I love the notion of thinking of dolphins as humans with flippers. What would happen if we looked at every creature that way….horses are humans with hooves, or dogs are humans with paws, it may make the scientists laugh at us, but no doubt it would make the animals really happy. I try to think of all my animals, not so much as animals, but as beings. That would make me a human-being, my dogs, dog-beings and so on. This notion would make it much easier to encourage consensual treatment between beings if we recognized and honored the beingness we share.

      Thank you so much for your comment and your kind words.
      Cheryl

  2. The rewarding behaviors forum is a great community. It is mostly all dog trainers, but many of them seem to have experimented some with other species as well.
    http://rewardingbehaviors.com/forum/

    There are quite a few yahoo groups devoted to positive training and clicker training. Some of these have tons of members and very good discussions. However, the dog trainers seem to hang out with the other dog trainers, the horse trainers with the other horse trainers, same for the cat trainers, rat trainers and bird trainers. And the zoo community really seems to isolate themselves from everyone else!

    Mary

    • Hi Mary,
      I totally loved the link you sent. As always I’m thankful for all your great suggestions and sharing your knowledge here.

      I do respect the notion that a lot of training is species specific, but I also think by peering into one another’s world we’d gain a lot of insight. For instance, I’d like to know why my horses fetch better than my dogs. Most likely is because they’ve been reinforced meaningfully for that behavior, but I still thought fetching was something that was more of an innate behavior in a dog. None of my four dogs show any interest in following an object, let alone bringing it back to me. Now, I’m going to teach my dogs to fetch like I taught my horses and see what happens.

      I think the R+ zoo community could really provide some fresh insight into domestic horse handling. Do you have any suggestions or links for zoo animal/exotic training/handling?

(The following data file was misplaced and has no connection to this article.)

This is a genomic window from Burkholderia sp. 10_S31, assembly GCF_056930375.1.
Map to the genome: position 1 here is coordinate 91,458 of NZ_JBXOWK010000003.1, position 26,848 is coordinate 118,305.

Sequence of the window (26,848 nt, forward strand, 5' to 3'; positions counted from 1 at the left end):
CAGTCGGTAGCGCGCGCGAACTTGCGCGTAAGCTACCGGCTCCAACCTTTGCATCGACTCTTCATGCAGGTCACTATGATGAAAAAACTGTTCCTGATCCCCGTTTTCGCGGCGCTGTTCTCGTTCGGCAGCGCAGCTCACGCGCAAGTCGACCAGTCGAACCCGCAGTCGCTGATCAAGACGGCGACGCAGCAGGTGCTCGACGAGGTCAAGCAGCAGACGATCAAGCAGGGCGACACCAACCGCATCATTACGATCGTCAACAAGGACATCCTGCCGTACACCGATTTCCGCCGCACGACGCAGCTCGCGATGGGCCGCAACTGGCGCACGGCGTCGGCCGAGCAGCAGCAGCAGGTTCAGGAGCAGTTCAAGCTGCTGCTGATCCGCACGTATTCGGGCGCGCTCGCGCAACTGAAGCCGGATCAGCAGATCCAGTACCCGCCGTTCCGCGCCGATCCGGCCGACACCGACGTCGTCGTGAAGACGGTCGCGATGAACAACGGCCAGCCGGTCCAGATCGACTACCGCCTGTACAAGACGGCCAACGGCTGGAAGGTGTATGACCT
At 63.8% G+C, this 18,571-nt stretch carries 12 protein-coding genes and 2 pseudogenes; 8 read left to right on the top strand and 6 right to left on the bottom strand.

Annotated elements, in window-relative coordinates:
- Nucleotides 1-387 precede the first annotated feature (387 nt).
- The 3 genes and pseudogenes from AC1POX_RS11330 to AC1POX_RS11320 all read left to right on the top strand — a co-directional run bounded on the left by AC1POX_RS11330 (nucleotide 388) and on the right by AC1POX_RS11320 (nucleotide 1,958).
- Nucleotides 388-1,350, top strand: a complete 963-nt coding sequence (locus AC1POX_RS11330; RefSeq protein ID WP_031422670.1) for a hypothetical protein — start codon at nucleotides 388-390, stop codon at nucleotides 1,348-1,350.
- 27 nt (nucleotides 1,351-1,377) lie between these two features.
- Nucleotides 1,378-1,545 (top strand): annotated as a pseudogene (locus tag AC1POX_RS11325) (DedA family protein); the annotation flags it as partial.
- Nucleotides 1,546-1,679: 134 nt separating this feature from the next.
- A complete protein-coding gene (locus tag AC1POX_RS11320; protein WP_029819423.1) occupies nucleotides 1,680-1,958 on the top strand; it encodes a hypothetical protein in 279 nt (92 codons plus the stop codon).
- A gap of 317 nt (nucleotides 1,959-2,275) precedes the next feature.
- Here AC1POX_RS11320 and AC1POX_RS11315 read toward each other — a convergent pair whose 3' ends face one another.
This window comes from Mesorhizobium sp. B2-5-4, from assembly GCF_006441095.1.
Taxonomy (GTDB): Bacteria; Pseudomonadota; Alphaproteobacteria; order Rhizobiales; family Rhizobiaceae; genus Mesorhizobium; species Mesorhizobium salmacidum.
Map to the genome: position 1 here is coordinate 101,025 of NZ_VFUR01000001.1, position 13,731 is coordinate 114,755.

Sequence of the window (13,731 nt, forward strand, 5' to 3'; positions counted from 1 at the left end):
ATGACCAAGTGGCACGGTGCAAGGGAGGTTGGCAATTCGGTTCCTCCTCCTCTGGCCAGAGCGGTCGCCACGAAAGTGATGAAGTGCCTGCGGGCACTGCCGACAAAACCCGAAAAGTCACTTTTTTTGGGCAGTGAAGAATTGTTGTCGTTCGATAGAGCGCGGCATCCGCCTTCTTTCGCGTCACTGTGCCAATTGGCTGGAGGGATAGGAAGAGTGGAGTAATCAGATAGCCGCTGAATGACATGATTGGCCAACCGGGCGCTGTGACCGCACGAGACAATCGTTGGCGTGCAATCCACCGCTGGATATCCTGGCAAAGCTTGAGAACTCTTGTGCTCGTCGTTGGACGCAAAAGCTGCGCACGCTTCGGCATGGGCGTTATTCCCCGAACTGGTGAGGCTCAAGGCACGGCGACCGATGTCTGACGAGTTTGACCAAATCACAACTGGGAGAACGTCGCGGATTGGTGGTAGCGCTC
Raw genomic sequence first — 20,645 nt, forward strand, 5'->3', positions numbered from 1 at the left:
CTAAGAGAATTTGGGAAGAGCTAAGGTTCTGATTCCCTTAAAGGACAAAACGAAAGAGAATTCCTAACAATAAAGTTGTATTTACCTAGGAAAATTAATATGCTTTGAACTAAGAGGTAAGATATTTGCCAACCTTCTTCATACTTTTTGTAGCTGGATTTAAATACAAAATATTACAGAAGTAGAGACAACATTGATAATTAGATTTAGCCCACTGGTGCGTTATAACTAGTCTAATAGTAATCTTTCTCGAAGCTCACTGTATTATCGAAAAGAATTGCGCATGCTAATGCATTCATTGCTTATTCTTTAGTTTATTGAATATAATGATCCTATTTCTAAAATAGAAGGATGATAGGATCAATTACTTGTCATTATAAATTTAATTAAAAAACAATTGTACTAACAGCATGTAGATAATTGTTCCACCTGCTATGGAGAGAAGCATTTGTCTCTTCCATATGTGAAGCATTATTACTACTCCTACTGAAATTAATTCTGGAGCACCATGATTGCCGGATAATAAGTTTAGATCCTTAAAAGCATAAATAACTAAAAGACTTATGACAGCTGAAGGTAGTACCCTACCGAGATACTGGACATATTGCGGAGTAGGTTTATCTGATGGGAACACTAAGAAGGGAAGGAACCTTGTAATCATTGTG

Cheryl

      Cheryl

  3. Actually, I also found that website when searching for something like this – about positive training of all animals. And I also found only this one. I based my blog on the same idea. It’s in Polish, but I have some English articles that I translate from other authors and the ebook is also bilingual… and I’m planning to create a separate category for English articles, which could be something like this website that we found πŸ™‚
    I believe that we can learn a lot from different experiences, for example dog trainers have many great ideas about teaching useful behaviours with positive reinforcement, but one thing seems to be much better in horse training – that is, leading. Dog trainers say that to teach a dog not to pull on the leash, tie the leash to your belt and wait until the dog stops pulling, then click. Well, I definetely wouldn’t try this with a horse 8)
    Or there are people who train really rare animals, like goldfish πŸ˜‰ and there is also much to learn from them. Have you heard about someone training a hedgehog, by the way?
    And recently I created a survey on my blog, where I asked readers what people would like to read, and one answer (only one by now…) was that they’d like to read about animal artists, like Romeo and Juliet the painters πŸ˜€

    • Yay! Please keep us posted when you get your English articles. I can’t wait.

      I’ve been told that positive reinforcement methods are same when training a mouse or a killer whale. Now we can add, goldfish and hedgehogs. My daughter’s new kitten is smitten with the sound of the click. Whenever the kitten hears me training my dogs, she comes running to join the fun.

      If your readers would like to know more about Romeo and Juliet, or the concept behind ‘inter-species collaborative action art’ , I’d be happy to write something for you. I’ve also been finding some fabulous videos with some very talented dog painters as well. There’s also a woman who creates mosaic type collages with her cockatiel.

      Not a good idea to tie a lead rope to our belts with a horse attached! Amusing to think about….

      Cheryl

      • Okay, I emailed you about it πŸ™‚
        I also tried clicker training with a cat, it was when I wanted to train with a dog πŸ˜‰ the “101 things to do with a box” game, the cat joined us and I was training both, the not very impressive result is here:
        http://vimeo.com/7296233

      • Thank you! Absolutely amazing video. I find it very impressive in that the very young kitten became so incredibly interactive. That to me is huge. It even appeared the kitten was more enthusiastic than the adorable dog. In the video I could totally see the kitten asking you “Is this right? Do you want me to do this?”

        It’s an almost tangible moment when they start asking questions of us. I love it!
        Cheryl